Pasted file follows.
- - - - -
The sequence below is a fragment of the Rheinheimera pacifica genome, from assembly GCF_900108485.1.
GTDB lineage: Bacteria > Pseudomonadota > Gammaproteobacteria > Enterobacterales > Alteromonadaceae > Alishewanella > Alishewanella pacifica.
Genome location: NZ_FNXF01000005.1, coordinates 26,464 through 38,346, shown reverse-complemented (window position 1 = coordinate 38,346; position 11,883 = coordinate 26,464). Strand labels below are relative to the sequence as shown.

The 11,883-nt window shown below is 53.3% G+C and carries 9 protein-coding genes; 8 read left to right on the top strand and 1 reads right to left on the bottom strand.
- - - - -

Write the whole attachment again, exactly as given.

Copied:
The sequence below is a fragment of the Rheinheimera pacifica genome, from assembly GCF_900108485.1.
GTDB lineage: Bacteria > Pseudomonadota > Gammaproteobacteria > Enterobacterales > Alteromonadaceae > Alishewanella > Alishewanella pacifica.
Genome location: NZ_FNXF01000005.1, coordinates 26,464 through 38,346, shown reverse-complemented (window position 1 = coordinate 38,346; position 11,883 = coordinate 26,464). Strand labels below are relative to the sequence as shown.

The 11,883-nt window shown below is 53.3% G+C and carries 9 protein-coding genes; 8 read left to right on the top strand and 1 reads right to left on the bottom strand.